What is it about horror and oldies songs? There’s something about the sugary sweet melodies of late 1950’s, early 1960’s teen pop and romantic crooners that makes horror movies and television even scarier.
There’s a horror movie in post-production right now that I recently saw part of and it has the same thing. Bubble-gum music from when my mother was a little girl and it’s eerie. It got me thinking of how that kind of music really sets the tone—even though it’s seemingly the exact opposite. A soft ballad from thirty-plus years ago in a dark and creepy house will make your skin crawl.
I’m reminded of the absoluate scariest episode of “The X-Files”—that one from season 4 with the weird inbred family, “Home”. They play Johnny Mathis’ “Wonderful! Wonderful!” a few times it makes me squirm in my chair. Or how about the William Gibson episode from season 5, “Kill Switch”, with it’s use of “Twilight Time” by The Platters?
Steven King understands it. He’s always quoting song lyrics in his stories and his movies make use of the same thing. Of course “Christine” is probably the perfect example of this since the the demon car is from that era. But even a really bad King movie like “Sleepwalkers” makes use of Santo & Johnny’s “Sleepwalk” and it’s spooky.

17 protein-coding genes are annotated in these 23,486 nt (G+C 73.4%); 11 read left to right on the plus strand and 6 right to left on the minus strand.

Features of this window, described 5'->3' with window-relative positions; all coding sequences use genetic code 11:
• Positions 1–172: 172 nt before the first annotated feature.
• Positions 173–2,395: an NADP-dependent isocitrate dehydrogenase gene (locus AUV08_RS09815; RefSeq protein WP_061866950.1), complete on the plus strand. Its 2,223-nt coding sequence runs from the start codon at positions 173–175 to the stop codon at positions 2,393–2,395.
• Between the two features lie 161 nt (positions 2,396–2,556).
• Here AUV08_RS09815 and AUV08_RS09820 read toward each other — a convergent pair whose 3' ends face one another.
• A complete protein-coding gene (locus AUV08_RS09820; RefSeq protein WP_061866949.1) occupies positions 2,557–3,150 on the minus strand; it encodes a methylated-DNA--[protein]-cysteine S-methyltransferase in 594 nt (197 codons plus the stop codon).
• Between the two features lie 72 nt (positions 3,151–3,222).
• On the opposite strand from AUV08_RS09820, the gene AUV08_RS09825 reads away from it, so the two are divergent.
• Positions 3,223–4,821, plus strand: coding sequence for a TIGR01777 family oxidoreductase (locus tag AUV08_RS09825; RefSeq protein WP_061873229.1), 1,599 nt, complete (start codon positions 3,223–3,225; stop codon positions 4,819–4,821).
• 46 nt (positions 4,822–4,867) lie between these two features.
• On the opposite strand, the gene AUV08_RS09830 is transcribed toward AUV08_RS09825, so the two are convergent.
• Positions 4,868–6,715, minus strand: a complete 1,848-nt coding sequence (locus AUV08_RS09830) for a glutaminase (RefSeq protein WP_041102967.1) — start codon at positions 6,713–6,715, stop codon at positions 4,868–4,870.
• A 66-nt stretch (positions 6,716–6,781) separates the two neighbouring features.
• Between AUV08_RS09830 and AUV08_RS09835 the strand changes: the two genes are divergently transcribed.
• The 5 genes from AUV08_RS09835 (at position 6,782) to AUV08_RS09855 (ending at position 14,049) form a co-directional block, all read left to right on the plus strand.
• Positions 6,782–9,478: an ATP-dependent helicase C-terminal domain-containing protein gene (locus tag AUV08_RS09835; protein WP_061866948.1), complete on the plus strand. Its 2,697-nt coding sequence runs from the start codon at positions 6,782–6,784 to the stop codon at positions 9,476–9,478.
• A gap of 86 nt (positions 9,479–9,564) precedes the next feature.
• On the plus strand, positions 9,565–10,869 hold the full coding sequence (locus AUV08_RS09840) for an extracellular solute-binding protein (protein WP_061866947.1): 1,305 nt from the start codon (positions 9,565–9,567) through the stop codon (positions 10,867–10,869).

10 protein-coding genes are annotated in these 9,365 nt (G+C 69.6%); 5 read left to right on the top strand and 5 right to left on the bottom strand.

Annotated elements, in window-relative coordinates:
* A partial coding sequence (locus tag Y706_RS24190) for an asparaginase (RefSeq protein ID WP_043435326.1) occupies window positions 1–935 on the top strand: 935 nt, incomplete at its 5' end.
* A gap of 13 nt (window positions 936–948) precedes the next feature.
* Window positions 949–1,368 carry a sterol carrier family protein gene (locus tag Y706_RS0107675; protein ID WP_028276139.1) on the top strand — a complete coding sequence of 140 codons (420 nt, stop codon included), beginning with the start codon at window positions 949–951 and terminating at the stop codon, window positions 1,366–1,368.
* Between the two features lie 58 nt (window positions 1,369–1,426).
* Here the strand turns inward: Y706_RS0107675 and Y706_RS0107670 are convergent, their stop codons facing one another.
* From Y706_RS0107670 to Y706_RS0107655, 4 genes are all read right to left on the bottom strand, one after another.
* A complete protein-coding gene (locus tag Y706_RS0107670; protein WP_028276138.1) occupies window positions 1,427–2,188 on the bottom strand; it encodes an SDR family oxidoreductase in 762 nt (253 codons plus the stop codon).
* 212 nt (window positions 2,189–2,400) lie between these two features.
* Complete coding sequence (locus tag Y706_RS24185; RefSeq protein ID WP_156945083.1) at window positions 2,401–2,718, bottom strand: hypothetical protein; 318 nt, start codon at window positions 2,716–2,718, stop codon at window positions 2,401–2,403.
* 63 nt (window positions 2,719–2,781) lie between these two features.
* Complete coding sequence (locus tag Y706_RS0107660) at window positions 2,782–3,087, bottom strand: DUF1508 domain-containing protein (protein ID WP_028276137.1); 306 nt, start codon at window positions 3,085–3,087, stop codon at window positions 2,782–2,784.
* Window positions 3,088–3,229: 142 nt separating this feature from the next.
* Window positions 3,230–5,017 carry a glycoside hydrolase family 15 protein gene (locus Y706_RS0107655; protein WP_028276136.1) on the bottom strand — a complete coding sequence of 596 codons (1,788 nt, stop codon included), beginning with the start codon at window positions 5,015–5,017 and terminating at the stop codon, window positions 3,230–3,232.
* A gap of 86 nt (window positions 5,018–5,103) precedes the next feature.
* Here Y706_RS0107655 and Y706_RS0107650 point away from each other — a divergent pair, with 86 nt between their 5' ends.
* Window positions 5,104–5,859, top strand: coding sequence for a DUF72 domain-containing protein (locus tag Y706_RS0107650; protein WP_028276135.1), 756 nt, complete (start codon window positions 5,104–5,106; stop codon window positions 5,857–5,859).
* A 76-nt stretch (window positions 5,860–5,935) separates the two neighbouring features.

But perhaps the scariest of all is David Lynch and the “Candy-Colored Clown” of “Blue Velvet”. The psychotic Frank, played with perfection by Dennis Hopper, gets a very effeminate Dean Stockwell to lip sync to Roy Obison’s “In Dreams” while holding a light to his face like a microphone—casting ghoulish shadows.
A candy-colored clown they call the sandman
Tiptoes to my room every night
Just to sprinkle stardust and to whisper,
‘Go to sleep. Everything is all right.’
If that doesn’t want to make you keep the lights on at night, I don’t know what will.